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Afraid of Losing Your Developers? How Low-Code Development Improves Job Satisfaction

]New research reports that 80% of developers believe that using low-code tools can free up time to work on higher-level development projects.Developers in IT departments are caught in a serious crunch — asked to write an ever-increasing number of apps, often given fewer resources than they need, and spending far too much time troubleshooting. This is all while trying to help digitally transform companies. But using a low-code development tool can make their jobs far more satisfying while also making them more effective and efficient. So finds a new survey done by IDC for Appian, “The Impact of Low-code on IT Satisfaction.”

Digital Transformation Strains IT Teams

The survey found that both IT executives and IT developers “agree that the race to digitally transform the business is putting enormous pressure on IT organizations to stay on top of emerging technology. More than four out of five respondents (86%) in the survey said that emerging technologies add pressure on the IT organization to some or a great extent.”

As a result of that, developers are not always happy with their jobs. The survey found “More than 50 percent of IT developers report low satisfaction with key aspects of their jobs. They are particularly unsatisfied with their ability to collaborate with other lines of business, and with their opportunities to focus on new, interesting technologies for business transformation.”

As for what is the worst parts of their jobs, the most cited complaint was the time they have to spend troubleshooting application issues, followed by time constraints and deadline pressures, time wasted on repetitive coding tasks, a lack of opportunity to work on strategic projects, and having to use outdated or slow technology and tools.

The survey found, “IT professionals, specifically developers, architects and engineers are spending too much of their time and effort on maintaining existing applications rather than on creating new applications based on emerging technology that enable digital transformation.”

Low-Code Development Tools Boost Job Satisfaction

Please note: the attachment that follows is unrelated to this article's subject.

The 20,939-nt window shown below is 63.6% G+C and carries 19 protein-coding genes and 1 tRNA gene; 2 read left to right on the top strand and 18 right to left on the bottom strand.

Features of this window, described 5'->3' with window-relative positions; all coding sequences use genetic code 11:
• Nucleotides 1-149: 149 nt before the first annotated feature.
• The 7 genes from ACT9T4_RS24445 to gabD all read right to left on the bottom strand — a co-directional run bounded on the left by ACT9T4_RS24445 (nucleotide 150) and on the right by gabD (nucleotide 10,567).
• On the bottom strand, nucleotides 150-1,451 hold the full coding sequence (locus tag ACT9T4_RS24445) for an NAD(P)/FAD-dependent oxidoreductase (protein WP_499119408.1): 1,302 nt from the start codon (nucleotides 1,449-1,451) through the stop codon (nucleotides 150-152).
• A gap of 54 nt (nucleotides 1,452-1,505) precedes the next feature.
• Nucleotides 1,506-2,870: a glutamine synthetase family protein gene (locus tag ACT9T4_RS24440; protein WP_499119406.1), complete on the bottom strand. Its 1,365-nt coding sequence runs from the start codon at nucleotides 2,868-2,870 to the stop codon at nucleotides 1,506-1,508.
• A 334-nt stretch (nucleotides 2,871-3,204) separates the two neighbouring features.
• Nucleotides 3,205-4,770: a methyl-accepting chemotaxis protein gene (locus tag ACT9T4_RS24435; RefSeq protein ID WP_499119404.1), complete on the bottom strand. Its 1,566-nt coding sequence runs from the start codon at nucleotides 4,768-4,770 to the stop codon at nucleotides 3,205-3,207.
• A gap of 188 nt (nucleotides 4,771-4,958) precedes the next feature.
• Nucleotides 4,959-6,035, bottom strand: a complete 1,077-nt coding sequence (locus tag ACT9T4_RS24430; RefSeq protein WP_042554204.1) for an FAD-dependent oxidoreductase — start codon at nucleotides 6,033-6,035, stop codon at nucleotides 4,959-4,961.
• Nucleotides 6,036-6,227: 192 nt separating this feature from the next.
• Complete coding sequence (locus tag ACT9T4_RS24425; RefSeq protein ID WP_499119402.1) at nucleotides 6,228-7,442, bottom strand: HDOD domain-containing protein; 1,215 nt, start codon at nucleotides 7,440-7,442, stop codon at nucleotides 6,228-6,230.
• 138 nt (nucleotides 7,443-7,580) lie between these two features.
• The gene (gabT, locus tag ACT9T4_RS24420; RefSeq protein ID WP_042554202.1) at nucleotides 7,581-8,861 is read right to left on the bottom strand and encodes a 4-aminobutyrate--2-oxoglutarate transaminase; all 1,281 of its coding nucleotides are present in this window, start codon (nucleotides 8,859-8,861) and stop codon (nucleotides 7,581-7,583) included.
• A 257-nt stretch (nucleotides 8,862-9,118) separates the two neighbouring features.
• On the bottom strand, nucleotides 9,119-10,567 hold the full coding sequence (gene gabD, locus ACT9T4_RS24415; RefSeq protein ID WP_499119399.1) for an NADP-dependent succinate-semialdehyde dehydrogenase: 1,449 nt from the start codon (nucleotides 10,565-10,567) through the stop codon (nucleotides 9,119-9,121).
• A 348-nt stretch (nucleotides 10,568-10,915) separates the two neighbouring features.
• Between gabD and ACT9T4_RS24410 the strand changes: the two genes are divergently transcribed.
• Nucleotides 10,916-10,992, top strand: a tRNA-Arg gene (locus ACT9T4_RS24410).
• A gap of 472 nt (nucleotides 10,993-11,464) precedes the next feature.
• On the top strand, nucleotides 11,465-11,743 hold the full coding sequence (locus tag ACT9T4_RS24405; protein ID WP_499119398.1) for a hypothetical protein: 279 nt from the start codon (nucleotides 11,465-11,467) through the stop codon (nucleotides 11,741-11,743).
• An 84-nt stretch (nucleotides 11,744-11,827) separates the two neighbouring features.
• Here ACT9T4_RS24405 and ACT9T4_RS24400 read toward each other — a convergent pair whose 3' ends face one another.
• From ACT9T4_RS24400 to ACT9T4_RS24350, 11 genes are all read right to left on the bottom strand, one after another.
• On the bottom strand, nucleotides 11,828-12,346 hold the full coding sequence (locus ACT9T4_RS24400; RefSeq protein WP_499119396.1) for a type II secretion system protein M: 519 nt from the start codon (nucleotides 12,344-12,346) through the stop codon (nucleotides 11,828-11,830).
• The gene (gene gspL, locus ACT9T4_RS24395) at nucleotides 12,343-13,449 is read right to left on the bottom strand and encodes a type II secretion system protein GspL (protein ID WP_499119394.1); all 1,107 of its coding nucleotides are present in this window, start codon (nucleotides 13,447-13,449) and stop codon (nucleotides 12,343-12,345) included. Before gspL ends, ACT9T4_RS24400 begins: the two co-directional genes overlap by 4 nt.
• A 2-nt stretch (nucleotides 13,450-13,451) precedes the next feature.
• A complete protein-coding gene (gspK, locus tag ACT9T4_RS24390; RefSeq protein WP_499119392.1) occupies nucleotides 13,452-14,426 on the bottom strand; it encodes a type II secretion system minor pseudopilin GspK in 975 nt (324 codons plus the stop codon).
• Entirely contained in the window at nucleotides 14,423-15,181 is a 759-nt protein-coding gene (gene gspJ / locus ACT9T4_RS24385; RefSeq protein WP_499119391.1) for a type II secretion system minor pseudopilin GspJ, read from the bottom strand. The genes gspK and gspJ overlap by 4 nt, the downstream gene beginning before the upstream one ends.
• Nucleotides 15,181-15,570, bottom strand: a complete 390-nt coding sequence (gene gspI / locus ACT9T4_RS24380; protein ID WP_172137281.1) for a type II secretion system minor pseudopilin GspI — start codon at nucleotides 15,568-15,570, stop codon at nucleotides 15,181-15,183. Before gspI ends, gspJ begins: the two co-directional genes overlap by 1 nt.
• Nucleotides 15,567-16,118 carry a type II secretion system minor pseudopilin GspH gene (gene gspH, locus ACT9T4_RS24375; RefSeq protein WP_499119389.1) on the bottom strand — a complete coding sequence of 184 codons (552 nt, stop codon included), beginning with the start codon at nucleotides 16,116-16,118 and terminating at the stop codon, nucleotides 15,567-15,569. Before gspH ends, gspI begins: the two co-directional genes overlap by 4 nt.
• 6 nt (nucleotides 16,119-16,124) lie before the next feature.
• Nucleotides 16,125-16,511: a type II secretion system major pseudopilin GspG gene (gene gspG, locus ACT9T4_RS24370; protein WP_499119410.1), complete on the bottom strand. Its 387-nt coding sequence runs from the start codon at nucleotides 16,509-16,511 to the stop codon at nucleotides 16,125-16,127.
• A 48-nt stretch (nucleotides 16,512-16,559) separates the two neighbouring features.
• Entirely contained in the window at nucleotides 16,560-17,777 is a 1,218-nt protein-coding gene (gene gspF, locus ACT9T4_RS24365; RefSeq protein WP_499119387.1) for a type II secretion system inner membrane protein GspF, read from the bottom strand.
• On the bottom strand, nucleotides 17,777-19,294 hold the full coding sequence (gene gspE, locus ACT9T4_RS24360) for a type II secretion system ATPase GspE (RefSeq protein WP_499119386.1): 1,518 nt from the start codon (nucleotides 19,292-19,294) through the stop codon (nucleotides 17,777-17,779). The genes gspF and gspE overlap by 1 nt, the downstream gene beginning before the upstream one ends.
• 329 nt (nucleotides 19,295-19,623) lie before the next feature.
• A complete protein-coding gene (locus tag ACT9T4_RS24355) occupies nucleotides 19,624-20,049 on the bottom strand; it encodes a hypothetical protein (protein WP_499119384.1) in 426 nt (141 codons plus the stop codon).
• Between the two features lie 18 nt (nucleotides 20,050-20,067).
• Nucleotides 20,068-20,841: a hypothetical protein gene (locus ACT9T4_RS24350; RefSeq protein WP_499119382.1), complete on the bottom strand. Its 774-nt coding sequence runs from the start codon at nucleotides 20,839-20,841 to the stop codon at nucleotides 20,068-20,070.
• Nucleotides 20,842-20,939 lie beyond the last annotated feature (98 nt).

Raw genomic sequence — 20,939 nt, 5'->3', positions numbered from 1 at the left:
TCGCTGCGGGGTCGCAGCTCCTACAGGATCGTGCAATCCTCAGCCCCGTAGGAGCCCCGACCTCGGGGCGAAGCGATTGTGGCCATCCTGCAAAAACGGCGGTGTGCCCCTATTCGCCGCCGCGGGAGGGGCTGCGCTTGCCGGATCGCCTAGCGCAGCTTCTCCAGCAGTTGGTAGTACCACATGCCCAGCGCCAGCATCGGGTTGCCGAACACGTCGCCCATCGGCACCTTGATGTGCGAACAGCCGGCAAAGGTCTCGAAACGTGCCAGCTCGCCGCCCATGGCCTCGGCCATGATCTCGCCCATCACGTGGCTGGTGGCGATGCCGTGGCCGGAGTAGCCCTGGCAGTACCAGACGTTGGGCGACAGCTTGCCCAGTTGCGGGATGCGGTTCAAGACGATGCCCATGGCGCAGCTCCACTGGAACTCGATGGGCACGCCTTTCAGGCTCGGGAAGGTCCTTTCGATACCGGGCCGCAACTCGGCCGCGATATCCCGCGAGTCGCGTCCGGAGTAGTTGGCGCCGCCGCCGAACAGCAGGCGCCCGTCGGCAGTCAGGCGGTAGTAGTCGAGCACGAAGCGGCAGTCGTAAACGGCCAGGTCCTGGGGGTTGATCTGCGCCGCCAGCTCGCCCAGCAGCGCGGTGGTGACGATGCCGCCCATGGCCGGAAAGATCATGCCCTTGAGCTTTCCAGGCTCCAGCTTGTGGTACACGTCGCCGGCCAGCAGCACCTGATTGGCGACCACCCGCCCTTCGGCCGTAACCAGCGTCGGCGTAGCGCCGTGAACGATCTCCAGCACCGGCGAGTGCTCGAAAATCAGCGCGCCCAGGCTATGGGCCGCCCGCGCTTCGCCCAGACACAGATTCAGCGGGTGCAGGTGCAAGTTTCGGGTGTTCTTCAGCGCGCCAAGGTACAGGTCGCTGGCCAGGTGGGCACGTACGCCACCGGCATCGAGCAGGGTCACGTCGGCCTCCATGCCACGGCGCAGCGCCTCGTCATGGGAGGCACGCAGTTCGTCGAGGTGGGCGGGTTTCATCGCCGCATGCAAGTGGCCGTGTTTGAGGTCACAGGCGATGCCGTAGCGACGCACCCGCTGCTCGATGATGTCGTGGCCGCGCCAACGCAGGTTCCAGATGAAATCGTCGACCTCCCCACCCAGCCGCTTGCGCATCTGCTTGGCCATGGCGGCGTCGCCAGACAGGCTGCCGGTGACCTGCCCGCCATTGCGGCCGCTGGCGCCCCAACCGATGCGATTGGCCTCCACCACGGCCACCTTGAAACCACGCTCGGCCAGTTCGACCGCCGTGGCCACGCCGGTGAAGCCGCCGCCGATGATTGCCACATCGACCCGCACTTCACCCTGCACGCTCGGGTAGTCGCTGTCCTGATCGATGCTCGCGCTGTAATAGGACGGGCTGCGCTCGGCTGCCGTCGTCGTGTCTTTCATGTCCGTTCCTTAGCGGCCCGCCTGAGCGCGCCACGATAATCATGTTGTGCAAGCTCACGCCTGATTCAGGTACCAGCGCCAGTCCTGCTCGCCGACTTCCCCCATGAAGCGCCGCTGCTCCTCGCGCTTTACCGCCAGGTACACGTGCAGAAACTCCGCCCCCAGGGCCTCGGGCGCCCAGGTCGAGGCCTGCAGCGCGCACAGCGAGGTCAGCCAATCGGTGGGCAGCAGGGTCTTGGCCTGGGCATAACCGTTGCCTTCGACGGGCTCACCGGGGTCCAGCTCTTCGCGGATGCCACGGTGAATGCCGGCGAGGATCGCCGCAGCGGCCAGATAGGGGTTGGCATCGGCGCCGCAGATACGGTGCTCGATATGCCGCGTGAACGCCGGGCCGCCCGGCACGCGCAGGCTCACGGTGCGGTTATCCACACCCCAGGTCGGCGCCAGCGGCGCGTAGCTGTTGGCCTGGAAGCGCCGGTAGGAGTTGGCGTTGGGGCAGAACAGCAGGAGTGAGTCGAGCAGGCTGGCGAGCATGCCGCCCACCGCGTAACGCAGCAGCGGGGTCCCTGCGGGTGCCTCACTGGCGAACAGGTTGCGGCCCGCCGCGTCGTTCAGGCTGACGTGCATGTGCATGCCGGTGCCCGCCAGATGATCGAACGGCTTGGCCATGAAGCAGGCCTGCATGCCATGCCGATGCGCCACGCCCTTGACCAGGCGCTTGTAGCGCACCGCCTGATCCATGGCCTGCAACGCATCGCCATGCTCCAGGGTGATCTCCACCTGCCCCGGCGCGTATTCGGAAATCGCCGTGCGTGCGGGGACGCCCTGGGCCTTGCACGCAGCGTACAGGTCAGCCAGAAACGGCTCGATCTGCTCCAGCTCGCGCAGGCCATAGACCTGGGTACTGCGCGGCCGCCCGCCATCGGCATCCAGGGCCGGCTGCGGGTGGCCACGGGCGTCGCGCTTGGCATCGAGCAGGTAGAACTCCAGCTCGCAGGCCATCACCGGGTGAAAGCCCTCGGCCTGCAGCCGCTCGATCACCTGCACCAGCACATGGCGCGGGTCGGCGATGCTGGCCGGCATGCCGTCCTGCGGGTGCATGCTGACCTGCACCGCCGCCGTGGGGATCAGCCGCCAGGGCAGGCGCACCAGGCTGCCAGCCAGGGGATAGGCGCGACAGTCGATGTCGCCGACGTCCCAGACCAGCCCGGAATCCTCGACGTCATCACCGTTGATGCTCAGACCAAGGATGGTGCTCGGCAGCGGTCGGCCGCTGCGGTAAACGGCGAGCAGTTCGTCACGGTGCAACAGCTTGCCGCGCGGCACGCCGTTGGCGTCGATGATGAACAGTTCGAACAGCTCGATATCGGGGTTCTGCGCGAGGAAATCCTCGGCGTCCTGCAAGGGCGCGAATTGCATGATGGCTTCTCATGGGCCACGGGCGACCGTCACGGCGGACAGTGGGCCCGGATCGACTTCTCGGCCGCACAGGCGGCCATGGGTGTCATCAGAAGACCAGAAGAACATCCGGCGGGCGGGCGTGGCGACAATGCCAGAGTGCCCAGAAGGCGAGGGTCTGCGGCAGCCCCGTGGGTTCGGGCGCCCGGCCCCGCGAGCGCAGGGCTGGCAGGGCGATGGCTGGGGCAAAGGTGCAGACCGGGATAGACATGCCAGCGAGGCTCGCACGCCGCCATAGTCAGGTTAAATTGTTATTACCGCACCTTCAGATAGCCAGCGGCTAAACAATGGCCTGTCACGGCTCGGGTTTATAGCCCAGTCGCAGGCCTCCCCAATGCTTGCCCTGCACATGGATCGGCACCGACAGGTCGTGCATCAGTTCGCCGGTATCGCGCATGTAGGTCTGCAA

That’s the bad news. The good news: Low-code development tools can dramatically change that. Seventy nine percent of developers say that low-code tools can improve key aspects of their job satisfaction. Eighty percent say that low-code tools are useful for automating repetitive tasks, such as coding forms and business rules. Eighty percent also believe that using low-code tools can free up developers to work on higher-level projects. More than two-thirds — 68 percent — say low-code tools are viable for developing mission-critical applications.


Of developers surveyed by IDC:

  • 79% percent of developers say that low-code tools can improve key aspects of their job satisfaction.
  • 80% of developers say that low-code tools are useful for automating repetitive tasks, such as coding forms and business rules.
  • 80% of developers believe that using low-code tools can free up time to work on higher-level projects.
  • 68% of developers say low-code tools are viable for developing mission-critical applications.

IT leaders also believe low-code tools will help solve their problems. The survey concludes: “IT teams, from executives to developers, believe low-code development directly addresses the primary obstacles and pain-points that stand between them and success.”

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About Author

Amy Groden-Morrison
Amy Groden-Morrison

Amy Groden-Morrison has served more than 15 years in marketing communications leadership roles at companies such as TIBCO Software, RSA Security and Ziff-Davis. Most recently she was responsible for developing marketing programs that helped achieve 30%+ annual growth rate for analytics products at a $1Bil, NASDAQ-listed business integration Software Company. Her past accomplishments include establishing the first co-branded technology program with CNN, launching an events company on the NYSE, rebranding a NASDAQ-listed company amid a crisis, and positioning and marketing a Boston-area startup for successful acquisition. Amy currently serves as a Healthbox Accelerator Program Mentor, Marketing Committee Lead for the MIT Enterprise Forum of Cambridge Launch Smart Clinics, and on the organizing team for Boston TechJam. She holds an MBA from Northeastern University.

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